* Consideration of the "fit" between business continuity, risk management, crisis management, audit, industry regulatory bodies, legal requirements, quality issues and many other business practices can lead to important new findings which will either influence the momentum towards planning in the first place or in identifying and prioritizing where the planning project commences.
Finally, every individual in every organization should ask themselves about the effects if suddenly and without warning they find that they are unable to gain access to their normal place of work. Are you equipped to achieve your personal responsibilities without access to your desk and papers; without your usual computer system; without being able to talk to your customers or colleagues across the desk or by telephone? Would your organization achieve its mission if its telephone system or computer system suffered a major power failure? How long could your business survive an interruption? Weeks, days or perhaps (in this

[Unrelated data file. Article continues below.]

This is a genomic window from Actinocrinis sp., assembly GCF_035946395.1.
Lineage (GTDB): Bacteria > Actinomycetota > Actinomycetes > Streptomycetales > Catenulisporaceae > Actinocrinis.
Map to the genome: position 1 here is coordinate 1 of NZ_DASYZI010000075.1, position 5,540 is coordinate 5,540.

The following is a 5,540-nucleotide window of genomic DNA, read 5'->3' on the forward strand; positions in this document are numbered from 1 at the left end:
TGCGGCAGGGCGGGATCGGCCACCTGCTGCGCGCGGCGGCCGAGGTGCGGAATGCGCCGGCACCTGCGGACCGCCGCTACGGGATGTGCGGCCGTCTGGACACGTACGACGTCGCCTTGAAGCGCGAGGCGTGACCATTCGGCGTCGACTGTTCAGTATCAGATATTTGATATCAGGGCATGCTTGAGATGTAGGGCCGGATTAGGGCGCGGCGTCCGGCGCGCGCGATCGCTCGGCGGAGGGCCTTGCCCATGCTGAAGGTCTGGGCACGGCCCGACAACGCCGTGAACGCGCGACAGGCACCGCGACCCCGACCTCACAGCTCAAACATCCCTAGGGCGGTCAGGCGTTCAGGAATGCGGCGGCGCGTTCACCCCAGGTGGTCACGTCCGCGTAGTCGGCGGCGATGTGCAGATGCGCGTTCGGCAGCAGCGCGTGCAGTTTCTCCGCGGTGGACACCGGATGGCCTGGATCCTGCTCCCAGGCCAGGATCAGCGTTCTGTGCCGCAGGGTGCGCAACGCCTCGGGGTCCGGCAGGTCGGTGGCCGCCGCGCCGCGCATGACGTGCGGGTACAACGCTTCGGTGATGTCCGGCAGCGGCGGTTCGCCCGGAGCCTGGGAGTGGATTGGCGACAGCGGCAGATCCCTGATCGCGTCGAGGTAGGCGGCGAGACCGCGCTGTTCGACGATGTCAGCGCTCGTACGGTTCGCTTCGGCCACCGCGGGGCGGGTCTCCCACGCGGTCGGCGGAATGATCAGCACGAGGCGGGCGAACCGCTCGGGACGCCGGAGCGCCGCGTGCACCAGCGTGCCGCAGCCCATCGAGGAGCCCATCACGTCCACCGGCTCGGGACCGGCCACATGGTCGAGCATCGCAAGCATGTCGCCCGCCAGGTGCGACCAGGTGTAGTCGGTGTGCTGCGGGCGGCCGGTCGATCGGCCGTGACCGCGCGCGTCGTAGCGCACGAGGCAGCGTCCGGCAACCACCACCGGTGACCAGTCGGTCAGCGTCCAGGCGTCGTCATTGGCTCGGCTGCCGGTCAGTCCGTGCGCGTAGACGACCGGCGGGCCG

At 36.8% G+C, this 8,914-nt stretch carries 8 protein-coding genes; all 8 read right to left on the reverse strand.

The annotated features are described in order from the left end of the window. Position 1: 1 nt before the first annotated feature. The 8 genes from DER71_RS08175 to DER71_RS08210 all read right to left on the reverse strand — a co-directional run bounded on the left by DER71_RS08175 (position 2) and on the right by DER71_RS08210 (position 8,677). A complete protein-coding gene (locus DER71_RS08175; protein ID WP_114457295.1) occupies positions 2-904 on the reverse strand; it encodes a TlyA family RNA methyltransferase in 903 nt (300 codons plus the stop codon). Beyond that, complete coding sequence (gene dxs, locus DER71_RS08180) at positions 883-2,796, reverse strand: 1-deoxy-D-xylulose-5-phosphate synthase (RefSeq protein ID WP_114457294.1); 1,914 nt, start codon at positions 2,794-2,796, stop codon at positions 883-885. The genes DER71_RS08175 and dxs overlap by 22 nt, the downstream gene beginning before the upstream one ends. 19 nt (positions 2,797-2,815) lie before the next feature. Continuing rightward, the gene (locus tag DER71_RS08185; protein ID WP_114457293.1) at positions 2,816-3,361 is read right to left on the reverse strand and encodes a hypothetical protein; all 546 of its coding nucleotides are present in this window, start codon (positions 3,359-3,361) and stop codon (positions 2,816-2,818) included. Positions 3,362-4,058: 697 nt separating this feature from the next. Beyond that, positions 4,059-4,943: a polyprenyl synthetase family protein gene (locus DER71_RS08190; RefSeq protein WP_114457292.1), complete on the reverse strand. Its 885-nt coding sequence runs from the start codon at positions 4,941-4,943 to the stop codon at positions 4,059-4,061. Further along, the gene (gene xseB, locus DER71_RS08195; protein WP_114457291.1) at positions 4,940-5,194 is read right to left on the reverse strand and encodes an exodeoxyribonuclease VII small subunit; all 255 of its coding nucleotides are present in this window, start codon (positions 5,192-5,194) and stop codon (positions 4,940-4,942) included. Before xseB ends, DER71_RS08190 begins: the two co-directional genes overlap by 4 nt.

Frank Hair is executive director, North America, of Survive! The Business Continuity Group - the world-wide forum for business continuity and disaster recovery planning practitioners.
Survive! is the leading international forum for expertise in disaster recovery, business continuity and contingency planning representing almost 3,000 professionals world-wide. Members of the group include the leading suppliers of IT and work area recovery services, data security, virus protection and related management consultancy. More than 85% of the membership comes from the "end user community" within companies ranging from banking and insurance to aerospace and leisure. As the leading, global, independent authority on this critical business area Survive! is well placed to offer education and information sharing forums to business professionals with a related interest.
For further information about Survive! and the benefits of membership contact Frank Hair at 800-SURVIVE / (908) 704 8505, or fax: (908) 704 8999, or Email: firstname.lastname@example.org